Florida Lawmaker Wants To Improve End Of Life Healthcare
In January 2017, Senator Jeff Brandes filed a new bill, SB 228, that would create a Physician Orders for Life-Sustaining Treatment (POLST) program in the Florida Department of Health.
Senator Brandes’s experience with his own family, his grandparents, spearheaded his recent initiative to introduce the bill that would create a POLST program in Florida. “If we had had the conversations earlier I think my grandparents would’ve made some different choices than maybe our family made at that time,” Florida Senator Jeff Brandes admitted.
What is POLST?
According to polst.org, the POLST paradigm was developed to improve the quality of patient care by creating a system that identifies patients’ wishes regarding medical treatment and communicates and respects them by creating portable medical orders. While the POLST Paradigm supports the completion of advance directives, clinical experience and research demonstrate that these advance directives are not sufficient alone to assure that those who suffer from serious illnesses or frailty will have their preferences for treatment honored unless a POLST Form is also completed.
About the Bill
Brandes’ bill establishes a list of regulations to determine the way POLSTs should be used and regulated. Under his bill, the new department created would adopt rules for POLSTs, create a standardized form for one, provide an electronic version online, make sure staff receives updated training on dealing with the forms and implement a statewide process for identifying patients who have the forms and dealing with them properly.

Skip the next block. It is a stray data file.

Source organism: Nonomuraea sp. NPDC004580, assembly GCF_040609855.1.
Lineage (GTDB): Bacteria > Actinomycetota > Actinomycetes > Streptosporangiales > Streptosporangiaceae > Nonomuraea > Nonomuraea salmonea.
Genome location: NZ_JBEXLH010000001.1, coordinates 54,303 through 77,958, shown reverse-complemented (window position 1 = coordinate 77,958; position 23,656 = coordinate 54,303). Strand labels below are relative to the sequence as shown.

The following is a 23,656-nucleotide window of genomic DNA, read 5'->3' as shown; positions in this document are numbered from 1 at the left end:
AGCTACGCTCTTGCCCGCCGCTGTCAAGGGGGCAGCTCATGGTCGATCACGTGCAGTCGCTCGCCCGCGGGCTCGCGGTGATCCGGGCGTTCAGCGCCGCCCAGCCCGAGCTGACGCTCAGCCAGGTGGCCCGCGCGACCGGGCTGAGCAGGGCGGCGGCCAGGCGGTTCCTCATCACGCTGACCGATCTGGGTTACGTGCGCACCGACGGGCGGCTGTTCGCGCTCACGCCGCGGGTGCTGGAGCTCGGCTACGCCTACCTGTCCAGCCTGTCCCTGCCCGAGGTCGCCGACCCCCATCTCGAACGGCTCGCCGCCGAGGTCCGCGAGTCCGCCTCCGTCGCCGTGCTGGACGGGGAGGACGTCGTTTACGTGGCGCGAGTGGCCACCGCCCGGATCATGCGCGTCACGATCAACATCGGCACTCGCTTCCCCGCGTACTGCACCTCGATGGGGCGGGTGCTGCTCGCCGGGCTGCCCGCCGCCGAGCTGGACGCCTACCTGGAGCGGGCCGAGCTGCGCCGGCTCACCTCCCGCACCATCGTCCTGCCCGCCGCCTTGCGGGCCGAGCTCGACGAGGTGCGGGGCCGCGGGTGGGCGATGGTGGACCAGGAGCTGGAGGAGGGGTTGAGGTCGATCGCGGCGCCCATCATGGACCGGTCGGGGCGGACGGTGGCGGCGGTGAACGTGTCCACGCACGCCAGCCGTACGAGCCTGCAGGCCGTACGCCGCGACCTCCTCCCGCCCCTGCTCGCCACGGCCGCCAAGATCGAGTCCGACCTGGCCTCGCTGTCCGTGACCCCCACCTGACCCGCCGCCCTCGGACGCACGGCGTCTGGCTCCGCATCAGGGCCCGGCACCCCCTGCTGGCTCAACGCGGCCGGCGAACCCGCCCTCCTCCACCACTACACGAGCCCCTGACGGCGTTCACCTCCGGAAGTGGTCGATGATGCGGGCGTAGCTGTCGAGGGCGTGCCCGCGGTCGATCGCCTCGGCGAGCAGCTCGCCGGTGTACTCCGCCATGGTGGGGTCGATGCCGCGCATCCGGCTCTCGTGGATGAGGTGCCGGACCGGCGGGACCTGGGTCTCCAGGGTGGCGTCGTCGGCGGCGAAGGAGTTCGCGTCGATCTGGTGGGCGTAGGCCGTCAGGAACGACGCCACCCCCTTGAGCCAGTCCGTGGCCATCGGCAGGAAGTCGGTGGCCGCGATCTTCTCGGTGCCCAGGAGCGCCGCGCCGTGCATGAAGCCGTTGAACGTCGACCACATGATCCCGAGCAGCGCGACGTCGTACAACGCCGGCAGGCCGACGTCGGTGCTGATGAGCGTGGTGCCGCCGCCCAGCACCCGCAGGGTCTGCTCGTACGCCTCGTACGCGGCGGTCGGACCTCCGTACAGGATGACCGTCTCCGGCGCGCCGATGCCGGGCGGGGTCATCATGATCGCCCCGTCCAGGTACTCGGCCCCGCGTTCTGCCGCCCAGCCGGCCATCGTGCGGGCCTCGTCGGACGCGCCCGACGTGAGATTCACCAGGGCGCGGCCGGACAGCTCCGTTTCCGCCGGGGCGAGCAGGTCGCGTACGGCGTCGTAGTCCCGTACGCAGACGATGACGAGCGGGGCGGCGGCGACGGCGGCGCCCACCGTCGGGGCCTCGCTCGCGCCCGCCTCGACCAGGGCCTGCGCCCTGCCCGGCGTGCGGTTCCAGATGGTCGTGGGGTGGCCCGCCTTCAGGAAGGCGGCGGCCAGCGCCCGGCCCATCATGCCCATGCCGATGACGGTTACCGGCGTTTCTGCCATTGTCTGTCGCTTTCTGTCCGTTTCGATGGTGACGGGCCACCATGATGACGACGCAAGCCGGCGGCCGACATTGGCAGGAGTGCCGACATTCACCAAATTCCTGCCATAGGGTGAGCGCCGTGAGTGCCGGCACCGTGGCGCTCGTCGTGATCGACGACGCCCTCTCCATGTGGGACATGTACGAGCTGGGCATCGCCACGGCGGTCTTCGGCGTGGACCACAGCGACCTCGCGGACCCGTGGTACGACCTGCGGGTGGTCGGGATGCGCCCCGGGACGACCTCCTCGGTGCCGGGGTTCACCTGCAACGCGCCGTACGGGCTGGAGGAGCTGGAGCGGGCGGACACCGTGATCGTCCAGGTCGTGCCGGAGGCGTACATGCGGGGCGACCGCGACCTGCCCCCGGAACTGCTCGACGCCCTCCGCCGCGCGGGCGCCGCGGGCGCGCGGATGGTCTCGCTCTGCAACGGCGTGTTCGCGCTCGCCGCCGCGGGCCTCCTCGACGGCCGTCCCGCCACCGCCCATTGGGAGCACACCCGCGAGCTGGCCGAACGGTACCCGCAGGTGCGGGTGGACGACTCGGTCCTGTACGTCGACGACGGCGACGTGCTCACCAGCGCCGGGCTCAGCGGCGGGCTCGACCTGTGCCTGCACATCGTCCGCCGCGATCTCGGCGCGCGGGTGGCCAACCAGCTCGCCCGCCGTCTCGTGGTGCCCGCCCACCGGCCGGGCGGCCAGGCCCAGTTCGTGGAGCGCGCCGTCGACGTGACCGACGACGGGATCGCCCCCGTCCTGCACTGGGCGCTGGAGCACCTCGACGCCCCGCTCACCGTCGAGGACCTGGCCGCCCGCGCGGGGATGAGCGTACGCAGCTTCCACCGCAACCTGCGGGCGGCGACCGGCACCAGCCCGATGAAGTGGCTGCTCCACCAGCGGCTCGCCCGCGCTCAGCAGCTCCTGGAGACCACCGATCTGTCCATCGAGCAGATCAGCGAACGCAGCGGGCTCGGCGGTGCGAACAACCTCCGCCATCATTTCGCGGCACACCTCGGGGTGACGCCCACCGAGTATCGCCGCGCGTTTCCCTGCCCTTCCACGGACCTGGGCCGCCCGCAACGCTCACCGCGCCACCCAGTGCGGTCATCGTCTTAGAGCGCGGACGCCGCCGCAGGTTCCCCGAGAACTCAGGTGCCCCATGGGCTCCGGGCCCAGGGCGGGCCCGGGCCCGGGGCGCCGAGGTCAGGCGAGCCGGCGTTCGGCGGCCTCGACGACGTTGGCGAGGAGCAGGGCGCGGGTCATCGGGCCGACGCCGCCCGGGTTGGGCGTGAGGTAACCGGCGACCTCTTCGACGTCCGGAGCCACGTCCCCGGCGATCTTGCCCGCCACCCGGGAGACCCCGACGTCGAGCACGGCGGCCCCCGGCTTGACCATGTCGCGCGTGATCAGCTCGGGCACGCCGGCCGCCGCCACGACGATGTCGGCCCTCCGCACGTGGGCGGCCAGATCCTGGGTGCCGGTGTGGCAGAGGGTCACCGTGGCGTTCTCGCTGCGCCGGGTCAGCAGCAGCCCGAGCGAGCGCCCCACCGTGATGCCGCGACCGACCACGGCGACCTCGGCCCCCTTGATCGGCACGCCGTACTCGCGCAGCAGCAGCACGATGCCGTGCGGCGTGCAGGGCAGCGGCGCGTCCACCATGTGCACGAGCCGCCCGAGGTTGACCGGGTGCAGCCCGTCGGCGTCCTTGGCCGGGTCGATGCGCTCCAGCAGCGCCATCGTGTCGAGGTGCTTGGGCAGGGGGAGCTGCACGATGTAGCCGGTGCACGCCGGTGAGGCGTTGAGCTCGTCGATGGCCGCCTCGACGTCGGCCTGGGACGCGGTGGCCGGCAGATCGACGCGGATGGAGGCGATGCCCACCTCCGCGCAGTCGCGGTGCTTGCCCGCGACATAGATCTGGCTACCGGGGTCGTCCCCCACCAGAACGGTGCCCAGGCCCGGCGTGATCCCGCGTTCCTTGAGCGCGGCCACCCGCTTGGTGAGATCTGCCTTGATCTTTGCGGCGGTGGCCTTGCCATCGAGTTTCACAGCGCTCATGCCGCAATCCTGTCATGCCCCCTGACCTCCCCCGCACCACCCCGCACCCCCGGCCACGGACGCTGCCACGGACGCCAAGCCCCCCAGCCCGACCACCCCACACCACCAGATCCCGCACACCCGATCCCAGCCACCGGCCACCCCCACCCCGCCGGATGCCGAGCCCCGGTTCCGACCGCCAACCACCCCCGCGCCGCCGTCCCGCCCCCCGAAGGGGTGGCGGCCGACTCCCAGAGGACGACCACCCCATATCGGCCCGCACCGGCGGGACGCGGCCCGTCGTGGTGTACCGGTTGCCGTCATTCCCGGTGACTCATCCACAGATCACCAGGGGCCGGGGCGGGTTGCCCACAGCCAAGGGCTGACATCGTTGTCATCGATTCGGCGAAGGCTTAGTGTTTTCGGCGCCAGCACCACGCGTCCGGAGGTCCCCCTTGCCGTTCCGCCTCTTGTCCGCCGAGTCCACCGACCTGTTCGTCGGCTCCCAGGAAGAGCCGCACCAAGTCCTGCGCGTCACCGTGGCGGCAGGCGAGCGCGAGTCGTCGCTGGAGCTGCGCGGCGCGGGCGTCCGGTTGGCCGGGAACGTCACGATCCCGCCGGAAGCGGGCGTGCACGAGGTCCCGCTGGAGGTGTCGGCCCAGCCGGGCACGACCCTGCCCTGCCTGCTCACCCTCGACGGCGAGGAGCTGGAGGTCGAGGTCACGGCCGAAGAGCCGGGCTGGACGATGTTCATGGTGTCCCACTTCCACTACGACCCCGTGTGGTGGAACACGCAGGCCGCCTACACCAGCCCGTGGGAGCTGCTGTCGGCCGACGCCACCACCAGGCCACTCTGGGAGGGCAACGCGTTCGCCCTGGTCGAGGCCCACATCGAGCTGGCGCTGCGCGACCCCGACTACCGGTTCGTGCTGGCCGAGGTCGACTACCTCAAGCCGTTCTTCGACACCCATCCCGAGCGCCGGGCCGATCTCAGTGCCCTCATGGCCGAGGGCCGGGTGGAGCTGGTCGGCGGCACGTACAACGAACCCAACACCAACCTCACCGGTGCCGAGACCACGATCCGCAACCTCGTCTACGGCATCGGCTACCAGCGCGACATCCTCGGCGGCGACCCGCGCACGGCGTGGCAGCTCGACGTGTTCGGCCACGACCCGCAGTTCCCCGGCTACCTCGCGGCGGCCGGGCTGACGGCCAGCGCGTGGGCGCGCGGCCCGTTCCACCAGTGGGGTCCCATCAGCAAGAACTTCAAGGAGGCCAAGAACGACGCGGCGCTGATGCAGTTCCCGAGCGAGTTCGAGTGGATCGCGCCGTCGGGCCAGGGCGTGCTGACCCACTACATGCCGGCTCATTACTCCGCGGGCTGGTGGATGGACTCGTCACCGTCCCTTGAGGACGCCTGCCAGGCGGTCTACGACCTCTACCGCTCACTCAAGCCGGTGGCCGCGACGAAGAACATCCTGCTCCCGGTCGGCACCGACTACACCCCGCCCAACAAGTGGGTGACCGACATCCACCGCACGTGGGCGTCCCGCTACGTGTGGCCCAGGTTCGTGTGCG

The bill provides that POLST forms may not be treated as prerequisites for receiving treatment at medical care facilities. The new rules would make clear that an absence of a POLST form doesn’t mean medical professionals can withhold resuscitation or care.
Why POLST Is Important
The statistics indicate that most Americans aren’t getting the kind of end of life care they want. The data tells us between 70 – 80 percent of people want to die at home. But according to the Centers for Disease Control and Prevention, only 25 percent of Americans actually do. Even for the estimated 20 – 30 percent of people who do have an advanced directive detailing their wishes, it doesn’t always happen.
According to Marshall Kapp who heads up a collaboration between the schools of Medicine and Law at Florida State University, “The problem is in actual practice, when an emergency arises and the patient can’t speak for himself anymore, or herself anymore, that living will either isn’t available, or it just doesn’t get followed, or it’s in terms that are too general to be applied to the specific situation.”